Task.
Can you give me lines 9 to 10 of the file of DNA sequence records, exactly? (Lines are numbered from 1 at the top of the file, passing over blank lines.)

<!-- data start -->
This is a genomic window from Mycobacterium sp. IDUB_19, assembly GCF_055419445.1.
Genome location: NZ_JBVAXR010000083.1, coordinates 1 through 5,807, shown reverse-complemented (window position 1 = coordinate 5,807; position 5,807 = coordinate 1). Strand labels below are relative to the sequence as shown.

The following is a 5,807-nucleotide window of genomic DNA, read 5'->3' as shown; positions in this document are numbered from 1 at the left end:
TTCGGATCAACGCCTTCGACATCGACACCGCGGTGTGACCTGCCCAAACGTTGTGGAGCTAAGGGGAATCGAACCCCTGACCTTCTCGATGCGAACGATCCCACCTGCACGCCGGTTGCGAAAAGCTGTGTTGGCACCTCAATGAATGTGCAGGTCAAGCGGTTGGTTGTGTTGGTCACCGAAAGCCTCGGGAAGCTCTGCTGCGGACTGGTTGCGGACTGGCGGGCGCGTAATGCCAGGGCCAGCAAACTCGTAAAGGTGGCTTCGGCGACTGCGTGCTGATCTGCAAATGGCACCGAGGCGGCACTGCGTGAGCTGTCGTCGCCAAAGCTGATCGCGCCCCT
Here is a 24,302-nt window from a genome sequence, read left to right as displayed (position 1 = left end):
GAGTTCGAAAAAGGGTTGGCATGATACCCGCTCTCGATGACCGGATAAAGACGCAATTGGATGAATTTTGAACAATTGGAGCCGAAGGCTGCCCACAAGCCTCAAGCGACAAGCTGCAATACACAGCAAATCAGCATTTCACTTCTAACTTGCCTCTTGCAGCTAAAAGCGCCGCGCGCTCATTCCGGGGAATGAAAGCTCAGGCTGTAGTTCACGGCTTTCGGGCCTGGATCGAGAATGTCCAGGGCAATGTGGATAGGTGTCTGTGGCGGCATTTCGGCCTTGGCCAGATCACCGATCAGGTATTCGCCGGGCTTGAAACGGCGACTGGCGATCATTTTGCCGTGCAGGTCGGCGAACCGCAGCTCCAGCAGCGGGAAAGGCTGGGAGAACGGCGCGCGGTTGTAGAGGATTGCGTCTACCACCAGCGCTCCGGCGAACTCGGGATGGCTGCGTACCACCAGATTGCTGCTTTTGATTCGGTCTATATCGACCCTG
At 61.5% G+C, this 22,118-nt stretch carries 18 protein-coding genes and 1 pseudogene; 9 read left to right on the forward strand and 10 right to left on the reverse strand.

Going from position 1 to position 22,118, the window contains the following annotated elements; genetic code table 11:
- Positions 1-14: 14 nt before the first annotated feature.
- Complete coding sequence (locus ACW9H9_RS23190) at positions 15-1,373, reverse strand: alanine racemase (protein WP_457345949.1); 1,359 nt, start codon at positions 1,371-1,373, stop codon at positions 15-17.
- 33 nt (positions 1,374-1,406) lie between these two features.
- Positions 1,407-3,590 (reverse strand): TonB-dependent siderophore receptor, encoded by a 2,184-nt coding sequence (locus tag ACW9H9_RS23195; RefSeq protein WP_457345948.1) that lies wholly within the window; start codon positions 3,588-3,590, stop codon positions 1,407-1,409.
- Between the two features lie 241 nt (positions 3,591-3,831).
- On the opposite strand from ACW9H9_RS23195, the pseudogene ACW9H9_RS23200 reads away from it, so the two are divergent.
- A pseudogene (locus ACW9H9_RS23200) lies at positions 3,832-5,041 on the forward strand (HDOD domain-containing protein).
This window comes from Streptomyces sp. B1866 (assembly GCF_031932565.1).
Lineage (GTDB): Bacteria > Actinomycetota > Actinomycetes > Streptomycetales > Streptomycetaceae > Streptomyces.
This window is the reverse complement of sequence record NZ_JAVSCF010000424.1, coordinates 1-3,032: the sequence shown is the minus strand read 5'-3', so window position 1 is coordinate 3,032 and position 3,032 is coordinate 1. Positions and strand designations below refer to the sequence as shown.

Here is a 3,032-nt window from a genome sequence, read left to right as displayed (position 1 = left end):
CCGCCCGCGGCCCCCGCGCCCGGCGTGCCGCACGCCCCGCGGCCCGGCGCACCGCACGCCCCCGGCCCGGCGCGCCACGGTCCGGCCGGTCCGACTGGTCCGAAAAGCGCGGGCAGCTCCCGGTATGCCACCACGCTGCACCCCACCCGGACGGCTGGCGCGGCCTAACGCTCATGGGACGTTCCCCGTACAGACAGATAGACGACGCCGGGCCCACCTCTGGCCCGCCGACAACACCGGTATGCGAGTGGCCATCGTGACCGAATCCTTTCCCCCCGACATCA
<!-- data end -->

- Positions 1-14: 14 nt before the first annotated feature.
- Complete coding sequence (locus ACW9H9_RS23190) at positions 15-1,373, reverse strand: alanine racemase (protein WP_457345949.1); 1,359 nt, start codon at positions 1,371-1,373, stop codon at positions 15-17.